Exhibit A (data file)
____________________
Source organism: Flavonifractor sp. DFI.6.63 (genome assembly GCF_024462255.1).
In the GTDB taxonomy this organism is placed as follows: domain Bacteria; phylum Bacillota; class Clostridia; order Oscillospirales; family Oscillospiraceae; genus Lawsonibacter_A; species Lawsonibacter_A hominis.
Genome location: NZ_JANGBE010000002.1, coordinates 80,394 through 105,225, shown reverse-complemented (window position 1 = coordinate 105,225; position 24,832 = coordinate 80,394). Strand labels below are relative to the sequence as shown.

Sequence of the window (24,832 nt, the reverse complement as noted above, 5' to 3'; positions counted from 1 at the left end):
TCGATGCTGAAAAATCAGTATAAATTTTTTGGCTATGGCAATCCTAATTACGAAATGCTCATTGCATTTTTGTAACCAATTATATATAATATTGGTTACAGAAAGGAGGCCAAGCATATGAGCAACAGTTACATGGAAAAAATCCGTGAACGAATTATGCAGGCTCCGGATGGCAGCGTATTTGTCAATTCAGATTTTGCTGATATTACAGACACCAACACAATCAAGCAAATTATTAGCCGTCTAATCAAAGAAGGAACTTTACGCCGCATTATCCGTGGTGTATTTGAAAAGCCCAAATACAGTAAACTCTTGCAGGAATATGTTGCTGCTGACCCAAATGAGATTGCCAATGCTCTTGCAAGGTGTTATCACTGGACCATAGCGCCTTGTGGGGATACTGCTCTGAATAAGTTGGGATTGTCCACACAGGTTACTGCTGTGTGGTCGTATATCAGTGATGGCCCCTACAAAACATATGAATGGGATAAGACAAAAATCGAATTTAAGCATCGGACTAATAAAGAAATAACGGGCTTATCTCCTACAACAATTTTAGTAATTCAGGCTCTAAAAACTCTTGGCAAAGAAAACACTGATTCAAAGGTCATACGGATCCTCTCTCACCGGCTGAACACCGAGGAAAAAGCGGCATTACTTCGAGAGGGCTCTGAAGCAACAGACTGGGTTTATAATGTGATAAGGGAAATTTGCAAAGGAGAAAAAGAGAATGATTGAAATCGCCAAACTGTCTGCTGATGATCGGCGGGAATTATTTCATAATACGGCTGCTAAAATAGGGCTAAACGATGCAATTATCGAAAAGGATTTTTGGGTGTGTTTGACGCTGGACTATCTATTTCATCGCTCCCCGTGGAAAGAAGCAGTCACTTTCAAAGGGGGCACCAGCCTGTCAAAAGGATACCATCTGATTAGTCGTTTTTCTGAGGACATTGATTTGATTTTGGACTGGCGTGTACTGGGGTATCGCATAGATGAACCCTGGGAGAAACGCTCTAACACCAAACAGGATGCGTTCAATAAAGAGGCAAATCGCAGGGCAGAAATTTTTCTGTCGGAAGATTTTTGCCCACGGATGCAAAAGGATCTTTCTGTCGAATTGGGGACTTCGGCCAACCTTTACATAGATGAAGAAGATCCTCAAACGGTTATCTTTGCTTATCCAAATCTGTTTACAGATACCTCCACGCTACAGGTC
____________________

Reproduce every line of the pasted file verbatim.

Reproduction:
Source organism: Flavonifractor sp. DFI.6.63 (genome assembly GCF_024462255.1).
In the GTDB taxonomy this organism is placed as follows: domain Bacteria; phylum Bacillota; class Clostridia; order Oscillospirales; family Oscillospiraceae; genus Lawsonibacter_A; species Lawsonibacter_A hominis.
Genome location: NZ_JANGBE010000002.1, coordinates 80,394 through 105,225, shown reverse-complemented (window position 1 = coordinate 105,225; position 24,832 = coordinate 80,394). Strand labels below are relative to the sequence as shown.

Sequence of the window (24,832 nt, the reverse complement as noted above, 5' to 3'; positions counted from 1 at the left end):
TCGATGCTGAAAAATCAGTATAAATTTTTTGGCTATGGCAATCCTAATTACGAAATGCTCATTGCATTTTTGTAACCAATTATATATAATATTGGTTACAGAAAGGAGGCCAAGCATATGAGCAACAGTTACATGGAAAAAATCCGTGAACGAATTATGCAGGCTCCGGATGGCAGCGTATTTGTCAATTCAGATTTTGCTGATATTACAGACACCAACACAATCAAGCAAATTATTAGCCGTCTAATCAAAGAAGGAACTTTACGCCGCATTATCCGTGGTGTATTTGAAAAGCCCAAATACAGTAAACTCTTGCAGGAATATGTTGCTGCTGACCCAAATGAGATTGCCAATGCTCTTGCAAGGTGTTATCACTGGACCATAGCGCCTTGTGGGGATACTGCTCTGAATAAGTTGGGATTGTCCACACAGGTTACTGCTGTGTGGTCGTATATCAGTGATGGCCCCTACAAAACATATGAATGGGATAAGACAAAAATCGAATTTAAGCATCGGACTAATAAAGAAATAACGGGCTTATCTCCTACAACAATTTTAGTAATTCAGGCTCTAAAAACTCTTGGCAAAGAAAACACTGATTCAAAGGTCATACGGATCCTCTCTCACCGGCTGAACACCGAGGAAAAAGCGGCATTACTTCGAGAGGGCTCTGAAGCAACAGACTGGGTTTATAATGTGATAAGGGAAATTTGCAAAGGAGAAAAAGAGAATGATTGAAATCGCCAAACTGTCTGCTGATGATCGGCGGGAATTATTTCATAATACGGCTGCTAAAATAGGGCTAAACGATGCAATTATCGAAAAGGATTTTTGGGTGTGTTTGACGCTGGACTATCTATTTCATCGCTCCCCGTGGAAAGAAGCAGTCACTTTCAAAGGGGGCACCAGCCTGTCAAAAGGATACCATCTGATTAGTCGTTTTTCTGAGGACATTGATTTGATTTTGGACTGGCGTGTACTGGGGTATCGCATAGATGAACCCTGGGAGAAACGCTCTAACACCAAACAGGATGCGTTCAATAAAGAGGCAAATCGCAGGGCAGAAATTTTTCTGTCGGAAGATTTTTGCCCACGGATGCAAAAGGATCTTTCTGTCGAATTGGGGACTTCGGCCAACCTTTACATAGATGAAGAAGATCCTCAAACGGTTATCTTTGCTTATCCAAATCTGTTTACAGATACCTCCACGCTACAGGTC